The best thing to do is just sit down and start writing. Donít worry about getting every sentence right; just put your thoughts and stories down on paper (or in the word processor). You can go back and make it read beautifully later on.

You may be tempted to start with your key ancestorís birth and continue on chronologically until his death. While this works, consider beginning with something that grabs the readerís attention right away. A fascinating story from the life of your ancestor, a funny anecdote, some interesting facts about the town he grew up in -- any of these is much more interesting than so-and-so was born on such-and-such date.

While it doesnít have to be the sole focus of your family history, the genealogic data (names and dates and places) is certainly important to include in your family history. These are the details, after all, by which we identify our ancestors. Just try to weave them into the story of your ancestorsí lives, rather than stating them as individual facts.

While you write, be sure to refer to the specific sources from which you drew your information. Each fact or piece of information should have a source. Although we prefer footnotes at Legacy Tree Genealogy, you may choose to use endnotes, a bibliography, attach copies of documents, or simply refer to each source as you write about it. The goal is that your great-great-great-grandchildren in the future will be able to read your written family history and in addition to enjoying it, be able to accept it as accurate, and look up your sources themselves.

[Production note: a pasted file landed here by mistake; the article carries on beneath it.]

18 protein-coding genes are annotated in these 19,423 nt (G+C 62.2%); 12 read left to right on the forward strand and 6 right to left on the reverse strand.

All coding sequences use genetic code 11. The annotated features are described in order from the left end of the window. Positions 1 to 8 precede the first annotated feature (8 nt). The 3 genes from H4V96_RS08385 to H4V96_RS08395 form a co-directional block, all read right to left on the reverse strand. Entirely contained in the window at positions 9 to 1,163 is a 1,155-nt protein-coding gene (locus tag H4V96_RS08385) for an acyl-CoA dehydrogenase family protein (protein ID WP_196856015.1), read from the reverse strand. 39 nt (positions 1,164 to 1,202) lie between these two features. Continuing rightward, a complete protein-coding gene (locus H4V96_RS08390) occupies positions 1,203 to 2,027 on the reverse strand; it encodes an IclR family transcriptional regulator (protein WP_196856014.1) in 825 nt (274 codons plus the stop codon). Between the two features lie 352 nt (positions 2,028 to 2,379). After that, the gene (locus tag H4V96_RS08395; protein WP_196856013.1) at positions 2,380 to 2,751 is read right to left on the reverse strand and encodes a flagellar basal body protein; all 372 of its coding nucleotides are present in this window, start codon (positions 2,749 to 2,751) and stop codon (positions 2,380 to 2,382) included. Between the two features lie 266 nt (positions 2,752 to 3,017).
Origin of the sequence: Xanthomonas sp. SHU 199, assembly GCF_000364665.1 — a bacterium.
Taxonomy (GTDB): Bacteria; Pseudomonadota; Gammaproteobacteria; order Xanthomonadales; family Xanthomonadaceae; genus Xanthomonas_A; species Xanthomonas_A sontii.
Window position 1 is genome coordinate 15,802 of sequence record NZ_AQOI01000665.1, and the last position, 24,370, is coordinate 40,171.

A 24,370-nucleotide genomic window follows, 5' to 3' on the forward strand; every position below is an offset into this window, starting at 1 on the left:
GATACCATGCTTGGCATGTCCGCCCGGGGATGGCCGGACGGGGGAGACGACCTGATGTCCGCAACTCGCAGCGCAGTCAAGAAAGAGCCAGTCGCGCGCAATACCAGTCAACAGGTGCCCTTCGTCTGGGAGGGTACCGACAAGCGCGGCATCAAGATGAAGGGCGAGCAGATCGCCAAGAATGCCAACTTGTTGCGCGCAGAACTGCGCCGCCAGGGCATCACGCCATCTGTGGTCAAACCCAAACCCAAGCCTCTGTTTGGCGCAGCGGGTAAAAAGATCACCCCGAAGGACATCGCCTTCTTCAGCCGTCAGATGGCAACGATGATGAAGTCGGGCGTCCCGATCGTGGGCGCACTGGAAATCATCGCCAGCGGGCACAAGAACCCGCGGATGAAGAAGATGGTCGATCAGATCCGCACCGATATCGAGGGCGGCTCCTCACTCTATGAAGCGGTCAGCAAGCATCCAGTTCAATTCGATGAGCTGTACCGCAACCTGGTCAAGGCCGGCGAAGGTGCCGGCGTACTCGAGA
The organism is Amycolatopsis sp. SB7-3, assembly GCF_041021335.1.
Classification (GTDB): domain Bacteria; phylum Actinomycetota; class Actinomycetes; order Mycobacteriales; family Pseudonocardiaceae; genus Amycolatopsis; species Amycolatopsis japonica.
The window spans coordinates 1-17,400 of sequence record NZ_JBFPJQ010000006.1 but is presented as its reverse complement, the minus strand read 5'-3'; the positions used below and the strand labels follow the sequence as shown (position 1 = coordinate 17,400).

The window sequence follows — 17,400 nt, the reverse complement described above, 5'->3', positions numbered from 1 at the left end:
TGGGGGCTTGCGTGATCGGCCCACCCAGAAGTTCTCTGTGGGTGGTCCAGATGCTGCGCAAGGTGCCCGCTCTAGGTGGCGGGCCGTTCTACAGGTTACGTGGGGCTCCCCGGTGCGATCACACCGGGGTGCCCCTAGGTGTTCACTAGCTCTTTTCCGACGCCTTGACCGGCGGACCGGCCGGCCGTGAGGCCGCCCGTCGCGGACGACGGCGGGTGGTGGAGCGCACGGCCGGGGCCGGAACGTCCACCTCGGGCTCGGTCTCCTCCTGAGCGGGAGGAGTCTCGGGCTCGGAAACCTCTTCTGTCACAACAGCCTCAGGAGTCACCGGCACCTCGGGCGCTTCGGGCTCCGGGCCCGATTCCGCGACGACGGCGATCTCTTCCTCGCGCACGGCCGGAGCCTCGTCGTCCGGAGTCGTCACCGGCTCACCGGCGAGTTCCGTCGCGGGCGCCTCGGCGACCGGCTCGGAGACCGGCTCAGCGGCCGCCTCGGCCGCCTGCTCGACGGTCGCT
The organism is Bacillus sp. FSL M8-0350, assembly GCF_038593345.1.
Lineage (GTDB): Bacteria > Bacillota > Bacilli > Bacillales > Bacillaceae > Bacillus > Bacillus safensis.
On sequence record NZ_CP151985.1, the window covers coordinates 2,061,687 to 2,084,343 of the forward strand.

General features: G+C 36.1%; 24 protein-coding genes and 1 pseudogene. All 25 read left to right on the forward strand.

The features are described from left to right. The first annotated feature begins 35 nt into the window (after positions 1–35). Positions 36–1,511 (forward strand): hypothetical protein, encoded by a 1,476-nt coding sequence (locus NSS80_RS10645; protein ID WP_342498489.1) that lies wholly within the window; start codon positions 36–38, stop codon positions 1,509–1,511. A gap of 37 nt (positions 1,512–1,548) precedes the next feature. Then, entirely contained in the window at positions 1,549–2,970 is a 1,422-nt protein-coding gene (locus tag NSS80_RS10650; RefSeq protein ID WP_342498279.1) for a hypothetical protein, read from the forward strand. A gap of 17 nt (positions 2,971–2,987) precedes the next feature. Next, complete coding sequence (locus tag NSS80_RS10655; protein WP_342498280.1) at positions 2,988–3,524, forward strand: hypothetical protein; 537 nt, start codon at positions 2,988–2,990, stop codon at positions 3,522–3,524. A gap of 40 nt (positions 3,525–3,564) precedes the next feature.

4) Revise, Revise, Revise

It feels so good to put the period on that last sentence, but youíre not done yet! Now, go back to the beginning, read what youíve written, and make it sound good. Check for spelling and grammar, sentence structure, continuity, etc. Move paragraphs and sections to where they make the most sense, add sources you skipped the first time, and check your data for accuracy.

After youíve gone through your writing a few times and feel itís the best you can make it, consider asking someone else to proof-read it for you. Often, another pair of eyes can catch what our eyes donít see. Another way to do this is to put it on the shelf for a space of time Ė a week, or several Ė and then come back to it with fresh eyes. You will be amazed at what you missed the first few revisions.

5) Share with Others

Now that youíve gathered and recorded those precious family stories, itís finally time to share the lives of your ancestors with the world. Thanks to modern technology, you have many, many options. Besides making copies and passing them out at the next family reunion, you can post your family history online, send it out via email, burn CDs with the written history and accompanying photos and documents, or order your own printed book. You can even digitize your family history and turn it into an ebook!

Whatever method you choose, keep in mind that the whole idea is to build the connectivity that is family. Stories and shared memories are what create family identity. Having dug deep into your ancestorsí lives, you will understand them as real people who lived real lives whose legacy, no matter how small, still impacts their descendants today. When you write their history, you are keeping that legacy alive.

© 2012 Legacy Tree Genealogy